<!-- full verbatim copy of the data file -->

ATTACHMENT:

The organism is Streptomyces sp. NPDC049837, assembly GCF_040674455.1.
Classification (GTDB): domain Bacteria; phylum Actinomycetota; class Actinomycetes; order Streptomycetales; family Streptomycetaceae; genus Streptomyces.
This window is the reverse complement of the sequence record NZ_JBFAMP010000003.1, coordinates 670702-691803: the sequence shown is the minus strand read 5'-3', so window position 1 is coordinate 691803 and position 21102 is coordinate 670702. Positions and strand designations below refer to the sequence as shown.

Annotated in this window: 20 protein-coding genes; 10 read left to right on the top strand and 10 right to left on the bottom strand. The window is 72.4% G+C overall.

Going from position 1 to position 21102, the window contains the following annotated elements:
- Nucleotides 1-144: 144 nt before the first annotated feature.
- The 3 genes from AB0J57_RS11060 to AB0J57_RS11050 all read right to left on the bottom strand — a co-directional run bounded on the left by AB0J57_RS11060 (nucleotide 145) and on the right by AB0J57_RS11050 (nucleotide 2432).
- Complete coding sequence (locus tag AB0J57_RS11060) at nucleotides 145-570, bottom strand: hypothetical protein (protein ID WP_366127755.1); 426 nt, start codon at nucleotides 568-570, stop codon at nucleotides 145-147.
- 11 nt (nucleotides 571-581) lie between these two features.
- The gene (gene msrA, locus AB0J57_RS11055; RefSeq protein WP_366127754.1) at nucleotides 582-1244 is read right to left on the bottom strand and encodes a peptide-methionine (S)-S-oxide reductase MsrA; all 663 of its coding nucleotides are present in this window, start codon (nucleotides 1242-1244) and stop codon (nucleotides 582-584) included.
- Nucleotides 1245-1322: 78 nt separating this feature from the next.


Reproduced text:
The organism is Streptomyces sp. NPDC049837, assembly GCF_040674455.1.
Classification (GTDB): domain Bacteria; phylum Actinomycetota; class Actinomycetes; order Streptomycetales; family Streptomycetaceae; genus Streptomyces.
This window is the reverse complement of the sequence record NZ_JBFAMP010000003.1, coordinates 670702-691803: the sequence shown is the minus strand read 5'-3', so window position 1 is coordinate 691803 and position 21102 is coordinate 670702. Positions and strand designations below refer to the sequence as shown.

Annotated in this window: 20 protein-coding genes; 10 read left to right on the top strand and 10 right to left on the bottom strand. The window is 72.4% G+C overall.

Going from position 1 to position 21102, the window contains the following annotated elements:
- Nucleotides 1-144: 144 nt before the first annotated feature.
- The 3 genes from AB0J57_RS11060 to AB0J57_RS11050 all read right to left on the bottom strand — a co-directional run bounded on the left by AB0J57_RS11060 (nucleotide 145) and on the right by AB0J57_RS11050 (nucleotide 2432).
- Complete coding sequence (locus tag AB0J57_RS11060) at nucleotides 145-570, bottom strand: hypothetical protein (protein ID WP_366127755.1); 426 nt, start codon at nucleotides 568-570, stop codon at nucleotides 145-147.
- 11 nt (nucleotides 571-581) lie between these two features.
- The gene (gene msrA, locus AB0J57_RS11055; RefSeq protein WP_366127754.1) at nucleotides 582-1244 is read right to left on the bottom strand and encodes a peptide-methionine (S)-S-oxide reductase MsrA; all 663 of its coding nucleotides are present in this window, start codon (nucleotides 1242-1244) and stop codon (nucleotides 582-584) included.
- Nucleotides 1245-1322: 78 nt separating this feature from the next.